Adobe Research, Seattle, WA, USA
Title: Numerical Optimization of Geometric and Physical Behavior on Meshes
Biography: Danny Kaufman is a Senior Research Scientist at Adobe based in Seattle, WA. Previously he was a post-doctoral researcher at Columbia University working with Prof. Eitan Grinspun and before that finished his PhD work at the University of British Columbia advised by Prof. Dinesh Pai. Danny’s research focuses on developing predictive, expressive and efficient computational models and tools for applications in physical simulation, geometry processing, computer animation and design. His work has been broadly applied in domains ranging from from live broadcast (The Late Show with Steve Colbert, The Simpsons) and production (Our Cartoon President) television, to visual effects research (with Weta and Disney), and on to the predictive physical modeling of granular assemblies and passive dynamic robotics.
Abstract: A wide range of core geometry, simulation and design tasks, ranging from surface parameterization to time-stepping elastodynamics, boil down to solving variational problems defined on meshes. Yet the fundamental features of the complex models involved, including strong nonlinearities, nonsmoothness and nonconvexity, pose significant challenges to computation at the high-speed rates required by modern research, entertainment, and industrial applications. To make these applications tractable we often necessarily turn to coarse mesh representations and potentially even low-precision solves. And while classical analysis can sometimes provide guarantees for our solutions at high resolutions with accurate solves, all bets are off when we violate these base assumptions. Nevertheless, systems must be modeled and, in turn, these models will often necessarily be roughly discretized and solved. It is thus critical to consider how algorithms for these rough solutions can best be understood, designed, validated and improved. In turn this leads us to ask: how can we create predictive and compelling solutions to these optimization problems across mesh resolutions?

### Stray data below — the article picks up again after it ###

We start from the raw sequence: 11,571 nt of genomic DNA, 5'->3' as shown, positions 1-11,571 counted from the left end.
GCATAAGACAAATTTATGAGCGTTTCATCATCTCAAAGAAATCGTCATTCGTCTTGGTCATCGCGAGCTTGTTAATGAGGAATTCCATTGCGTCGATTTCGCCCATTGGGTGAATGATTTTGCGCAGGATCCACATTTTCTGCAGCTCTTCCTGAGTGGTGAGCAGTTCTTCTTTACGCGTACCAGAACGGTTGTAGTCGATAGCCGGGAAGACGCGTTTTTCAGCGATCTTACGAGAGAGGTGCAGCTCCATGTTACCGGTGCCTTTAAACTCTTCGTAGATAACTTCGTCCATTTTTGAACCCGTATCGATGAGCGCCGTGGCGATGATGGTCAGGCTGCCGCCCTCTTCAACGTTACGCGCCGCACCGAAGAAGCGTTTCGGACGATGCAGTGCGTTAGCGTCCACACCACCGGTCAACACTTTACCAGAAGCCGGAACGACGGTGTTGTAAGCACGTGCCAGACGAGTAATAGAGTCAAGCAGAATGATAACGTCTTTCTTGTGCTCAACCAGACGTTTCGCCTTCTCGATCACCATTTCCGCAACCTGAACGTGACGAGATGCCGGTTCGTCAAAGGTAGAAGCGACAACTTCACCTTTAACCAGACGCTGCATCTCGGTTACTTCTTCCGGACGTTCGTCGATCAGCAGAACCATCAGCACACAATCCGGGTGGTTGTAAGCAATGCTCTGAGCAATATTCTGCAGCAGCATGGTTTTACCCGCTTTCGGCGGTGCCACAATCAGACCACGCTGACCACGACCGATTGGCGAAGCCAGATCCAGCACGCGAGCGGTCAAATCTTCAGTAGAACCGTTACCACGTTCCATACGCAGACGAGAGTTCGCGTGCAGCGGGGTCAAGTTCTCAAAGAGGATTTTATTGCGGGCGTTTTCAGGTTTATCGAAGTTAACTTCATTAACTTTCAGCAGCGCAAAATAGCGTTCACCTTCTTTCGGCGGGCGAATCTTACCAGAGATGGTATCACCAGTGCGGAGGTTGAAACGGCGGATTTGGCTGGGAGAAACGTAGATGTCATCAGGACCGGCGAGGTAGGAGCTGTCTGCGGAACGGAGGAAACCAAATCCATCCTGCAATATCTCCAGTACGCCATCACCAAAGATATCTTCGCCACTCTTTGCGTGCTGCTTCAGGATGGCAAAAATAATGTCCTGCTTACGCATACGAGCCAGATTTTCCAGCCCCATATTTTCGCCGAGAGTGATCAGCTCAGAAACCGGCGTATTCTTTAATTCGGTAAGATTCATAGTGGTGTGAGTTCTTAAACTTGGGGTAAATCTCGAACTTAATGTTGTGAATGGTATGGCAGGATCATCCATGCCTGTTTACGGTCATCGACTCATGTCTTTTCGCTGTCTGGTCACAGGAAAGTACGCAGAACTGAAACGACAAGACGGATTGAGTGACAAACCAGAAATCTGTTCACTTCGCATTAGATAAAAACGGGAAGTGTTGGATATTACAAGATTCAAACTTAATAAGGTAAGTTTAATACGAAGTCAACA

In this talk I will present some of our recent investigations towards answering these questions. First, I will discuss our development of optimization technologies towards the fast, scalable and convergent minimization of distortion energies over meshes. These are fundamental tasks for applications across geometry processing and deformation and so must necessarily work well for unstructured meshes with widely varying resolutions and shapes. Second, I will discuss our work on designing an algorithm for the efficient and accurate simulation of impacting elastodynamics. The resulting material-aware frictional impact method, designed for coarser space and time meshes, leads to a well over 70X improvement in the predictive simulation of 3D-printed materials. Third, I will present a new optimization method for shape interpolation on meshes that enables interpolation between shapes with extreme deformation and topology changes at interactive rates. Throughout I will focus on the combined and intertwined role that optimization and meshing play in these domains. I will cover a range of applications that our methods enable -- from the design optimization of 3D-printed mechanisms to the live-broadcast animation of performed cartoons. For more details on these and related projects see http://dannykaufman.io.